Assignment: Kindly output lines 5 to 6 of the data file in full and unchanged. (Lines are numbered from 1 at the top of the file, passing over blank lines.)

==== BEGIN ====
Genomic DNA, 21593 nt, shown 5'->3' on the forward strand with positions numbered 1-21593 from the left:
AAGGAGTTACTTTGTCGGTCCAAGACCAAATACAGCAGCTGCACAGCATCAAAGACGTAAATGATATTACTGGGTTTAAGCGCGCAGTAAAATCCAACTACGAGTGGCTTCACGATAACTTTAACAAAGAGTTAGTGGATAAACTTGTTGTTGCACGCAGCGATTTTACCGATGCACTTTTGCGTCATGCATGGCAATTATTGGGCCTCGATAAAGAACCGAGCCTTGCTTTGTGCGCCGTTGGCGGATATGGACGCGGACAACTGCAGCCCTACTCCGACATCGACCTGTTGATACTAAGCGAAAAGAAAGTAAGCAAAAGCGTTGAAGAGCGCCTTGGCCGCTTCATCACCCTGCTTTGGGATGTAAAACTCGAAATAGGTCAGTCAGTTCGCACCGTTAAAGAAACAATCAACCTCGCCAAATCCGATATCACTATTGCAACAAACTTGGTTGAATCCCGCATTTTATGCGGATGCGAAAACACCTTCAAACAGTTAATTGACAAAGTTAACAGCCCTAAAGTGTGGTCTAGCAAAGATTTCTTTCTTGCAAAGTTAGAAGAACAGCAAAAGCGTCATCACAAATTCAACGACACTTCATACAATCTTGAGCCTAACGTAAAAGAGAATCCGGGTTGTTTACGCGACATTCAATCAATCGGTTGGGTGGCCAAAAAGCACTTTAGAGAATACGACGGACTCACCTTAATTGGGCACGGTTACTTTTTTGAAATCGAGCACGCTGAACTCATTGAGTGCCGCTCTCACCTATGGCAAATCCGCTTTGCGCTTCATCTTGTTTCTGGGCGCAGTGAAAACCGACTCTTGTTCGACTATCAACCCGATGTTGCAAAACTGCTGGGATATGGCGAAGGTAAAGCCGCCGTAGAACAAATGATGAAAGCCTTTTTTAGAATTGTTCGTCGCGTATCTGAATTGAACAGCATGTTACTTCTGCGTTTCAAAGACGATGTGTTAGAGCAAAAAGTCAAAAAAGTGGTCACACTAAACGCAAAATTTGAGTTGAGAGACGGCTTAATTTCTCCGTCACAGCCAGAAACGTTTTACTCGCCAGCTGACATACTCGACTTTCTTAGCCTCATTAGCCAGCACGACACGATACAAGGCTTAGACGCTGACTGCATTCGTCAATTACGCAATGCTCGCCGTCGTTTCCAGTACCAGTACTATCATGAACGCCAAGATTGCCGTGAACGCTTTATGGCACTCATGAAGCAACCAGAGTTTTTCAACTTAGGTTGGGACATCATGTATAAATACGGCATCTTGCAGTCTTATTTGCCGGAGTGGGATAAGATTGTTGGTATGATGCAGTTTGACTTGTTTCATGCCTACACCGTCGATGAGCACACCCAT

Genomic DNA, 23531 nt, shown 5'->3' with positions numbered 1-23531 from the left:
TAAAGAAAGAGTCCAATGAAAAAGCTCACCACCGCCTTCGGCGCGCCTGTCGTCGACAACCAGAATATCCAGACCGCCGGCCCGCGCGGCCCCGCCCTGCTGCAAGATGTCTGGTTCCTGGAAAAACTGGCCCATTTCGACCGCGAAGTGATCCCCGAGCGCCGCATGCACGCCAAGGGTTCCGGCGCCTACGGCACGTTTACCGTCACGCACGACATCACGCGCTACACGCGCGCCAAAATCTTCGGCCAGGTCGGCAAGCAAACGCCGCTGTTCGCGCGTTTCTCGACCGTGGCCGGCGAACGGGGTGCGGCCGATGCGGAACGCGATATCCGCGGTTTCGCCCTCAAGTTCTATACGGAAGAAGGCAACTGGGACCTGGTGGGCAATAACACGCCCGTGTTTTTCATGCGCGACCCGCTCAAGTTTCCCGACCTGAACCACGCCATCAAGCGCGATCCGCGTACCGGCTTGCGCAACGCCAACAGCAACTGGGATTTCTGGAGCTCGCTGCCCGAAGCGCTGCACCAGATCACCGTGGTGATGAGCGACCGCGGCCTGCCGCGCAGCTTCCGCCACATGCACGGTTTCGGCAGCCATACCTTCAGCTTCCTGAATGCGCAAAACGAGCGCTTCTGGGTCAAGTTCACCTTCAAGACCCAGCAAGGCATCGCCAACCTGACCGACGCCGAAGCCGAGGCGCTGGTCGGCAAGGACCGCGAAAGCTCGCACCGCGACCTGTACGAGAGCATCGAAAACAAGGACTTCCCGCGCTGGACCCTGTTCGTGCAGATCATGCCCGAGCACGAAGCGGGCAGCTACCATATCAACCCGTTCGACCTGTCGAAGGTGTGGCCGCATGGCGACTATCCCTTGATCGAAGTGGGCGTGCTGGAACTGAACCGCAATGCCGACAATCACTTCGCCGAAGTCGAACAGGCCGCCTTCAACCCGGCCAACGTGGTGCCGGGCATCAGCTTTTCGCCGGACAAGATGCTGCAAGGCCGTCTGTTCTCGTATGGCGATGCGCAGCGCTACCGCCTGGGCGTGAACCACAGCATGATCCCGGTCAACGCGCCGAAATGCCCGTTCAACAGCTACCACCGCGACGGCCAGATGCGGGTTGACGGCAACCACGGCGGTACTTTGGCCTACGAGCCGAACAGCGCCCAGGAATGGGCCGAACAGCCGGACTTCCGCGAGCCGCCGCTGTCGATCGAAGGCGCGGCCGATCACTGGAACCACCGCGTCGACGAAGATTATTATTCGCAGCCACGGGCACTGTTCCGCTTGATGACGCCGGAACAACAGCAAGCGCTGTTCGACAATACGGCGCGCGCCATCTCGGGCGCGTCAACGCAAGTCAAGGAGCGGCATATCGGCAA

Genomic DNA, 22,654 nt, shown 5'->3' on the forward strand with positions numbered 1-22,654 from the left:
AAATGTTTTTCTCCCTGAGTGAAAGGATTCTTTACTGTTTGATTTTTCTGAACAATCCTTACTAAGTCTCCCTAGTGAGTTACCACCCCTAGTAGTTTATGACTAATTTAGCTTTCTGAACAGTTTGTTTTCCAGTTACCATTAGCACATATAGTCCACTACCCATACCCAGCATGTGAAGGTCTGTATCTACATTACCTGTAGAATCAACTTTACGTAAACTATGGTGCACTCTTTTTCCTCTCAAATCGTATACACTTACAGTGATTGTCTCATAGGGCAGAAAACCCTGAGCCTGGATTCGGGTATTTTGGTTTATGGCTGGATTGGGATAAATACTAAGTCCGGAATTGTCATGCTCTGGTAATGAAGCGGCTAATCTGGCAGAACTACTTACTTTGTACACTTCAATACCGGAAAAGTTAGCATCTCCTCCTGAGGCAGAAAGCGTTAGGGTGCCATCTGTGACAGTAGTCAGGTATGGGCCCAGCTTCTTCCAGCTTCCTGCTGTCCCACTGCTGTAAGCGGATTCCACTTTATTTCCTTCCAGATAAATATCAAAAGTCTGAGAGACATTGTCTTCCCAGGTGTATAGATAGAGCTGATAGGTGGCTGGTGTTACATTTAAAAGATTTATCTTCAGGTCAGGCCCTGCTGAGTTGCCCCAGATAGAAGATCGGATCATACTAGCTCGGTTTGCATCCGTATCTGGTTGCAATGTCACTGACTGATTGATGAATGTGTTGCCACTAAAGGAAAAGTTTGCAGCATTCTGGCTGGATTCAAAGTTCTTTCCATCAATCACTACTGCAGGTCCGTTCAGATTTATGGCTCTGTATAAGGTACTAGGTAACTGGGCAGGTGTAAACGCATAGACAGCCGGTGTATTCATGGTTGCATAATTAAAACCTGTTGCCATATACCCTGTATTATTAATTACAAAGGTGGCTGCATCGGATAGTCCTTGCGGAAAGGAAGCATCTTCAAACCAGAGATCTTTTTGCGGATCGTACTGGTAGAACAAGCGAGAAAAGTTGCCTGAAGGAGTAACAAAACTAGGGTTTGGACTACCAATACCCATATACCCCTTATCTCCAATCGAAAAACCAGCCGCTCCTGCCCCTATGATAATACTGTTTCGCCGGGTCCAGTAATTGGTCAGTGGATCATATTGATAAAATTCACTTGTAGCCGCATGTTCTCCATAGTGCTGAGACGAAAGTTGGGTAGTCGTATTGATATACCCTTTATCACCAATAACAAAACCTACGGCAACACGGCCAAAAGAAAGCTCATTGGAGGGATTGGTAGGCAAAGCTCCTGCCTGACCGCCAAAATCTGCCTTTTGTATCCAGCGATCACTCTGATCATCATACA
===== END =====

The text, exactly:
Genomic DNA, 22,654 nt, shown 5'->3' on the forward strand with positions numbered 1-22,654 from the left:
AAATGTTTTTCTCCCTGAGTGAAAGGATTCTTTACTGTTTGATTTTTCTGAACAATCCTTACTAAGTCTCCCTAGTGAGTTACCACCCCTAGTAGTTTATGACTAATTTAGCTTTCTGAACAGTTTGTTTTCCAGTTACCATTAGCACATATAGTCCACTACCCATACCCAGCATGTGAAGGTCTGTATCTACATTACCTGTAGAATCAACTTTACGTAAACTATGGTGCACTCTTTTTCCTCTCAAATCGTATACACTTACAGTGATTGTCTCATAGGGCAGAAAACCCTGAGCCTGGATTCGGGTATTTTGGTTTATGGCTGGATTGGGATAAATACTAAGTCCGGAATTGTCATGCTCTGGTAATGAAGCGGCTAATCTGGCAGAACTACTTACTTTGTACACTTCAATACCGGAAAAGTTAGCATCTCCTCCTGAGGCAGAAAGCGTTAGGGTGCCATCTGTGACAGTAGTCAGGTATGGGCCCAGCTTCTTCCAGCTTCCTGCTGTCCCACTGCTGTAAGCGGATTCCACTTTATTTCCTTCCAGATAAATATCAAAAGTCTGAGAGACATTGTCTTCCCAGGTGTATAGATAGAGCTGATAGGTGGCTGGTGTTACATTTAAAAGATTTATCTTCAGGTCAGGCCCTGCTGAGTTGCCCCAGATAGAAGATCGGATCATACTAGCTCGGTTTGCATCCGTATCTGGTTGCAATGTCACTGACTGATTGATGAATGTGTTGCCACTAAAGGAAAAGTTTGCAGCATTCTGGCTGGATTCAAAGTTCTTTCCATCAATCACTACTGCAGGTCCGTTCAGATTTATGGCTCTGTATAAGGTACTAGGTAACTGGGCAGGTGTAAACGCATAGACAGCCGGTGTATTCATGGTTGCATAATTAAAACCTGTTGCCATATACCCTGTATTATTAATTACAAAGGTGGCTGCATCGGATAGTCCTTGCGGAAAGGAAGCATCTTCAAACCAGAGATCTTTTTGCGGATCGTACTGGTAGAACAAGCGAGAAAAGTTGCCTGAAGGAGTAACAAAACTAGGGTTTGGACTACCAATACCCATATACCCCTTATCTCCAATCGAAAAACCAGCCGCTCCTGCCCCTATGATAATACTGTTTCGCCGGGTCCAGTAATTGGTCAGTGGATCATATTGATAAAATTCACTTGTAGCCGCATGTTCTCCATAGTGCTGAGACGAAAGTTGGGTAGTCGTATTGATATACCCTTTATCACCAATAACAAAACCTACGGCAACACGGCCAAAAGAAAGCTCATTGGAGGGATTGGTAGGCAAAGCTCCTGCCTGACCGCCAAAATCTGCCTTTTGTATCCAGCGATCACTCTGATCATCATACA